If only there was some opportunity near the beginning of a competition where people knowledgeable in robot construction might have the chance to Inspect each robot before it takes to the field and maybe even occasionally suggest to a team that their breaker might be poorly situated…
But that’s just crazy talk.
Also this example from FLR Qual 17:
At 1:32, see 1511’s intake touch inside 639’s frame perimeter. 639 sits stationary for the rest of the match, and 1511 is shown to have received a red card at the end.
(I am fairly certain this is the cause of the card, given G205-B, and the head ref’s flag at the time)
Thanks for the clarification
It’s not. 205(a) discusses explicitly aiming to go inside and trip the breaker. 205(b) removes the attempt. Unless you believe the robots are intentionally going in to do so, “able” isn’t a discussion of intent but potential. It’s similar to pointing out the disabled robots you’re suggesting should design themselves so it cannot happen aren’t designing hoping it DOES happen.
I’m curious if you saw the long thread where people were upset precisely because they get advice during said inspections.
I was filming right in front of this and have a pretty close up shot of this action and happened to be in the right place at the right time: I’ll let you all be the judge.
Considering the lead inspectors at every New York event is always willing to point out thinks and recommendations to help out. It’s not like they don’t.
Obviously no one can guess what may happen, but inspectors are there to say it’s legal or not. Not to say if you made the most optimal design or they have a better idea for your electronics layout. They will only interfere if it is seen as a problem.
Yes, that thread is the sole reason why I didn’t ultimately volunteer as an RI this year.
Having had a night to sleep on it, and being able to see this angle of this moment, it seems like the refs made the call that is correct by the letter of the rules. Though I do think this type of play is not the spirit of this rule, and I’m confident that many refs would call it differently, this will not be the last time this type of play happens in this game and I hope a team update cleans this up or makes some effort to deal with it. I don’t think anyone wants matches decided this way, especially referees.
This type of play is the nature of a rough game where robots will shoot mostly from unprotected zones, pickup from similar areas of the field, and share a goal. This play didn’t even involve a defending robot, just a high speed robot going across the field.
In my opinion, there are two things to do that would deal with this rule.
- The rule needs to exclude parts that are very exposed to damage, there will be contact between robots, robots will pop up onto each other. Yellow and Red cards should not be random.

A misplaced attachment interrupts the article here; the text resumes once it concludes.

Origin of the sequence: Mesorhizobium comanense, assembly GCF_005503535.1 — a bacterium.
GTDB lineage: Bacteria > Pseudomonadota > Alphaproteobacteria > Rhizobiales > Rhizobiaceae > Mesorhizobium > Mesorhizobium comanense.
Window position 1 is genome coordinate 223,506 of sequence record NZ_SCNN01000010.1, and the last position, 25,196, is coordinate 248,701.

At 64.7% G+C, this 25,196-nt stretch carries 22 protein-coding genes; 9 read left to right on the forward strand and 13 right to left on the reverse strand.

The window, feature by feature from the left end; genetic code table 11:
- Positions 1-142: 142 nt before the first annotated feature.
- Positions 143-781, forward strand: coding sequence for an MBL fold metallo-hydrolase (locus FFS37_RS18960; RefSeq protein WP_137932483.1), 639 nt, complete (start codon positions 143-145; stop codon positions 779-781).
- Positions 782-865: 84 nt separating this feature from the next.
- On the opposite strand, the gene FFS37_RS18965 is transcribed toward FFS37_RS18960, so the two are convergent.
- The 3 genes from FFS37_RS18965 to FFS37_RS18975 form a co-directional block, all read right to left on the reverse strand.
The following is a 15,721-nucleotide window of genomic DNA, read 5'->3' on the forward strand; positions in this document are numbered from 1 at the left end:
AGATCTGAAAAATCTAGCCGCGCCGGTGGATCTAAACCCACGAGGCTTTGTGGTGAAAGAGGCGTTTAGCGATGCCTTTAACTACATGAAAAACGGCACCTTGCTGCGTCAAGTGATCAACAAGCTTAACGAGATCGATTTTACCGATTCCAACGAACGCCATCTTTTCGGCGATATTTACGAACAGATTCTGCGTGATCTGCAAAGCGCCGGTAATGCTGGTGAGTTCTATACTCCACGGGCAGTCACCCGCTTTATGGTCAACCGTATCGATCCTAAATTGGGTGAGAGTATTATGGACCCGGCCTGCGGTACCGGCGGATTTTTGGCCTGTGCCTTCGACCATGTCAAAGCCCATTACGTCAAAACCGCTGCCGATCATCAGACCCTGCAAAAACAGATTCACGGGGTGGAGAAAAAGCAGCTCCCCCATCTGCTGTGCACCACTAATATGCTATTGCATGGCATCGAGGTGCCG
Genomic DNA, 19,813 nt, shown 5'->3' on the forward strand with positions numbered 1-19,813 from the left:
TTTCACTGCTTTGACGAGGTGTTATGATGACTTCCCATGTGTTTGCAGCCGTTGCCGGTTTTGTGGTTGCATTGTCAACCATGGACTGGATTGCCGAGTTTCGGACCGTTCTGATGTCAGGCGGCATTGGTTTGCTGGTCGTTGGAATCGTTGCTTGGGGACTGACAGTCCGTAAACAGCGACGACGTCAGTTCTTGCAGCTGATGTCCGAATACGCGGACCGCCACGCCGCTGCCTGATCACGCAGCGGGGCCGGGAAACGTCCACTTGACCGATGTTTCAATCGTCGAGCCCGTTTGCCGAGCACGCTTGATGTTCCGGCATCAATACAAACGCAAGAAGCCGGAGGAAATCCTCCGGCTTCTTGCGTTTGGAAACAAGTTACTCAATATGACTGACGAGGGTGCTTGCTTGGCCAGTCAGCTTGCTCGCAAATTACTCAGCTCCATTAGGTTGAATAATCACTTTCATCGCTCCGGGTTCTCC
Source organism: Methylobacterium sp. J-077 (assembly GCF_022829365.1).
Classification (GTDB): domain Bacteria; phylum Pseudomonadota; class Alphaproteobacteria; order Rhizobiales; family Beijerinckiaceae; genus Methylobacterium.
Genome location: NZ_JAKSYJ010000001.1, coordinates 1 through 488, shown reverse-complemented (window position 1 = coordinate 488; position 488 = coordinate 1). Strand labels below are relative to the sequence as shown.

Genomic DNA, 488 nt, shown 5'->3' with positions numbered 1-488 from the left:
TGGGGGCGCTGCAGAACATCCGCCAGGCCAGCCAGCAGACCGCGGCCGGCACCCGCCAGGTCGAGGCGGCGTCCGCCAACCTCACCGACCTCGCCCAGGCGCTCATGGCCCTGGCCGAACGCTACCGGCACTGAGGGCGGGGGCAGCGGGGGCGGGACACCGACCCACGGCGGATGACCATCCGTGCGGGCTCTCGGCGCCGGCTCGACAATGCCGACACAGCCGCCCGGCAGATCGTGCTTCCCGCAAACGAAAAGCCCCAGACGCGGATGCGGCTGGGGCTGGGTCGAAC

- Inspectors need to push teams to put some sort of protector around their breakers and any other critical components that could fail from this kind of contact. If a team chooses not to protect these components they open themselves up to the exception above.
There were some posts in here about how to properly protect your breaker and still give easy access to it so that you can safely and quickly turn the robot off. I don’t think this is a hard thing to do, and there are tons of ways to do it. We 3d printed the 120 AMP breaker shield whose CAD andymark provides on their site for free which can be found here, I think having this on all bots would prevent 95% of these incidents.
The lead robot inspector is a mentor on our team and 3015. At no point before this happened did we think it was a possibility. As I said above, 1in a million chance this could happen.
Intent is hard to determine. Action is plainly visible to all. So when creating rules, it is less ambiguous to focus on actions instead of intents.
Wow, watching that, almost the exact same situation happened between 1787 and 2228 @ 9-10 seconds. 1787 hit the fender, and popped up onto the corner of 2228 almost the same way 3015 and 340 interacted. I did have to rewatch quite a few times and even dropped the speed. It looked to me like 3015 was trying to thread the gap between 340 and the wall.
I agree with this, but by changing the strict interpretation of the current rule would refs now have to decide on the fly if the damaging contact was due to an aggressive play or poor protection and would that lead to more seemingly random cards?
The new defensive meta is putting all CAN wires and main breakers at intake level on the third bot in your alliance and watch the red cards flow.
3128 received a red card in Hueneme Port Qual for accidentally yanking one of our foolishly exposed CAN lines. We should have known better and are taking many mitigation steps for our next event. We also advocated in the question box that 3128 should not receive a red card because it’s our fault for the exposed CAN line, but we were not successful.
It’s way too easy for robots to draw fouls (and red cards) in this game. The rules need to change.
What’s different about this game for you versus past years? Given these rules are neither new nor increased penalties, something must have changed and I’m curious to hear your thoughts.
Can confirm. I’ve heard many a referee lament calls like these. I’ll point out the red cards I’ve seen over the years seem to either be this exact thing (disabling a robot either through tipping or tripping their breaker) or not sending a human player to a match.